This dish is pulled together in four steps, almost all of which can be done a day (or more) ahead:

Step One: Crust
Make a pie or tart crust (I used this recipe from Melissa Clark). Bake the crust in tartlet shells or tart rings (I have some square ones I used for this) until golden - they will not be baked again, so make sure they are as dark as you like.

Step Two: Lavender Honey
Take about 1/3 cup of honey (clover or wildflower are fine) and 2 tablespoons of dried lavender blossoms (be sure they are suitable for culinary use and aren't treated with any fixatives or other icky non-edible substance) and heat them over medium heat for about 5 minutes (or until the honey is bubbling hot).

Let the lavender steep in the honey for at least an hour (longer is fine). Heat the honey back up and then pour the honey through a strainer to remove the blossoms.

If you have lavender honey in your possession, feel free to skip this step.

Step Three: Lemon Curd
Make lemon curd via your favorite recipe. I strongly endorse this method by Elinor Klivans. It's unconventional, but works really well.

Step Four: Assembly
Warm the honey a little bit if it's too thick to drizzle (in my kitchen it was almost solid at room temp). Whip 1/2 cup of heavy cream and as the cream starts to thicken, drizzle in 1 to 2 tablespoons of honey (check for sweetness). Whip the cream until it forms soft peaks.

Spoon lemon curd into the baked tart shells. Dollop each tart with the whipped cream and sprinkle a few lavender blossoms over the top.

Variations: I am going to try this with other citrus / herb combos: lemon curd and minted cream, grapefruit curd and rosemary cream, lime curd and coconut cream (not an herb, I know).

Saturday, February 16, 2008

Drink of the Week: Red Hook

Like my little rooster glass? Goodwill is way more fun than Crate and Barrel, isn't it?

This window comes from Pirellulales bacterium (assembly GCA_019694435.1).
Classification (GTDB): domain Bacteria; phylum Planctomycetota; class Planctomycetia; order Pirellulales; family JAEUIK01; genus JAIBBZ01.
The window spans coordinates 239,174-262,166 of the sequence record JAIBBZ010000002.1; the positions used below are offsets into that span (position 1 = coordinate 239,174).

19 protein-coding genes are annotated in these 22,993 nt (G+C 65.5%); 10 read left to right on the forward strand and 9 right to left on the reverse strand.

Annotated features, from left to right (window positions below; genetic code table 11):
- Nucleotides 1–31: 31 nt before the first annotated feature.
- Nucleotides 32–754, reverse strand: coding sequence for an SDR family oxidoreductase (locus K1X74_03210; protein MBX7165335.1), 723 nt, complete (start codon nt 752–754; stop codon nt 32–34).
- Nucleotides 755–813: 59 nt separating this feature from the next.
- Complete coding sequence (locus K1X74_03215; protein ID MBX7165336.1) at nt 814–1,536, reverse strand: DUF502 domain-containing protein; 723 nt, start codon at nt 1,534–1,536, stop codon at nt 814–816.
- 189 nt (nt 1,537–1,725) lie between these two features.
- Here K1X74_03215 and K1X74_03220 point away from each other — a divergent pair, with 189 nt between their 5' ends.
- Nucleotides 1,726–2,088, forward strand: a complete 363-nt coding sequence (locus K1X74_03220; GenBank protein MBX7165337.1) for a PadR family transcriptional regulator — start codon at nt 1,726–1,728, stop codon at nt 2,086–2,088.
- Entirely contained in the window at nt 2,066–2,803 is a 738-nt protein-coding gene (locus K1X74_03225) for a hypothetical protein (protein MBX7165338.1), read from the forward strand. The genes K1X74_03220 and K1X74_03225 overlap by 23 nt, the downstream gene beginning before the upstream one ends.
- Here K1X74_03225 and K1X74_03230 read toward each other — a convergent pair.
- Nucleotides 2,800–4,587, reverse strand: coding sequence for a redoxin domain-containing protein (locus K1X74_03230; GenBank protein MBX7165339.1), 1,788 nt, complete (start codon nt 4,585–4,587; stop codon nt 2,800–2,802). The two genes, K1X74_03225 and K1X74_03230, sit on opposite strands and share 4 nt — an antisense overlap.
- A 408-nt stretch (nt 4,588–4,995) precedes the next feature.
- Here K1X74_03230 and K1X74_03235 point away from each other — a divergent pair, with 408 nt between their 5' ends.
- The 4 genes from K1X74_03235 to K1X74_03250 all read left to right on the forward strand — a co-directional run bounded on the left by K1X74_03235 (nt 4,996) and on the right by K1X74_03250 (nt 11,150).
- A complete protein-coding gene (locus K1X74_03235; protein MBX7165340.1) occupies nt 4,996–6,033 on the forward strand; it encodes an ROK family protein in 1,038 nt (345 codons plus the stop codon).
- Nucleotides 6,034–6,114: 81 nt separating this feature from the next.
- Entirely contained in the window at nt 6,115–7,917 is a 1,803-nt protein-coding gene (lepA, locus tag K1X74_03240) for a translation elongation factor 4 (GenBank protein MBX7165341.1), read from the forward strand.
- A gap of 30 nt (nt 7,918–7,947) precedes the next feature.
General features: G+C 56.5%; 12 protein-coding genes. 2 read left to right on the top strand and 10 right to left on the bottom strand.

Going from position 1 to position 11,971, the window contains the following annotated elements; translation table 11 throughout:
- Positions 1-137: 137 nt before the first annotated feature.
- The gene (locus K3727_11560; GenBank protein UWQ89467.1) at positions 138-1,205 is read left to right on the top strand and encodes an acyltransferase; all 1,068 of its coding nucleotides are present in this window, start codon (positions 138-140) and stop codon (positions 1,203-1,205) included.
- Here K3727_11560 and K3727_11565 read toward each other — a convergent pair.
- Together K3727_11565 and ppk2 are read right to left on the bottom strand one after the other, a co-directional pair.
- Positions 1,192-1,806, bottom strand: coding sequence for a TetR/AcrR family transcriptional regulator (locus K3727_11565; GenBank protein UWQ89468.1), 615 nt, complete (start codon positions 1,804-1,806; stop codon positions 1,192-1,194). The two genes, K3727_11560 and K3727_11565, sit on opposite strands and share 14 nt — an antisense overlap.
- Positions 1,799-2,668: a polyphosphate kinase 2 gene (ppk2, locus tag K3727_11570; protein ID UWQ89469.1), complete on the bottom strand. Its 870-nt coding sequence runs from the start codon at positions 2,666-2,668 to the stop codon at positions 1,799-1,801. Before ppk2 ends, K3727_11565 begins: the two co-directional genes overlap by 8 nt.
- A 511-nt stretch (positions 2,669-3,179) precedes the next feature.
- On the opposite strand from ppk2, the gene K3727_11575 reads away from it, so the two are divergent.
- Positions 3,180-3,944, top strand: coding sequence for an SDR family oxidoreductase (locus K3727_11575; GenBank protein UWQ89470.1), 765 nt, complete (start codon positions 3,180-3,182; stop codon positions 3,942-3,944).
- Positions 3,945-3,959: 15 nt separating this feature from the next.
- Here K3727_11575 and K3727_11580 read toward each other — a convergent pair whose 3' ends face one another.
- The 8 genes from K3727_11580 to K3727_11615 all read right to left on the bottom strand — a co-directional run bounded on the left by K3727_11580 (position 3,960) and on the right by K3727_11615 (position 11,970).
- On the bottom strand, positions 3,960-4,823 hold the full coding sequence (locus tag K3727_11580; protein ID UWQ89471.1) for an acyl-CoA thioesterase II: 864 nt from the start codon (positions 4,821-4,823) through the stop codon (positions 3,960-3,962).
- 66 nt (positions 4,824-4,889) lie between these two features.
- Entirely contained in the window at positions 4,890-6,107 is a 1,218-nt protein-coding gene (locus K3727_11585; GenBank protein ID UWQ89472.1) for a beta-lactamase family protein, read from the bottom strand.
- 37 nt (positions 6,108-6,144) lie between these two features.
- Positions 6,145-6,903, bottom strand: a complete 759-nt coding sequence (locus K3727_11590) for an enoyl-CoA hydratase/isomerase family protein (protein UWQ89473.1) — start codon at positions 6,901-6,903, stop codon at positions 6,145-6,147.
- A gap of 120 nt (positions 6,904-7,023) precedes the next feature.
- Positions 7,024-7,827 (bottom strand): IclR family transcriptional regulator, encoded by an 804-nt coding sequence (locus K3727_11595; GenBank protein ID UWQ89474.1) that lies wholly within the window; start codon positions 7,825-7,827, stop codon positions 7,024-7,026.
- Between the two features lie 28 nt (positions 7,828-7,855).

Yet another in my pantheon of rye-based cocktails, the Red Hook is a cocktail all bourbon/rye drinkers should try. It does require two ingredients you may not own yet (Punt Y Mes and Maraschino liqueur), but it is worth adding them to your liquor cabinet.

Read more about the Red Hook over at The Cocktail Chronicles. My version and proportions are below.

Red Hook

Stir together in an iced shaker:
  • 2 oz. rye whiskey
  • 1/2 oz. Punt Y Mes
  • 1/4 oz. Maraschino liqueur
Strain into a chilled cocktail glass.

Monday, February 11, 2008

Week of February 10

What an unusual weekend, weather-wise. Over the space of 48 hours, we had whiteout conditions, bright sun, rain, and a temperature that fluctuated by at least 30 degrees. Wacky.

Now, to answer the question on your lips right now: Yum. Yes, those ribs were great. These are Vietnamese-style braised pork ribs. The original recipe is by Molly Stevens and comes from her book All About Braising.

I read about these on David Lebovitz's blog and I had no choice - I had to make them. Do not be afraid of the fish sauce in the recipe - it doesn't make the ribs taste fishy, I swear. Do however, ventilate well during the sauce-making section (it doesn't taste fishy, but wooh, it does smell fishy). Check out David's tips at the end of his post, they were very useful. I made a double batch and baked them at 300 for about 2 and a half hours. BTW, you'll have to click through to Chubby Hubby's blog for the actual recipe.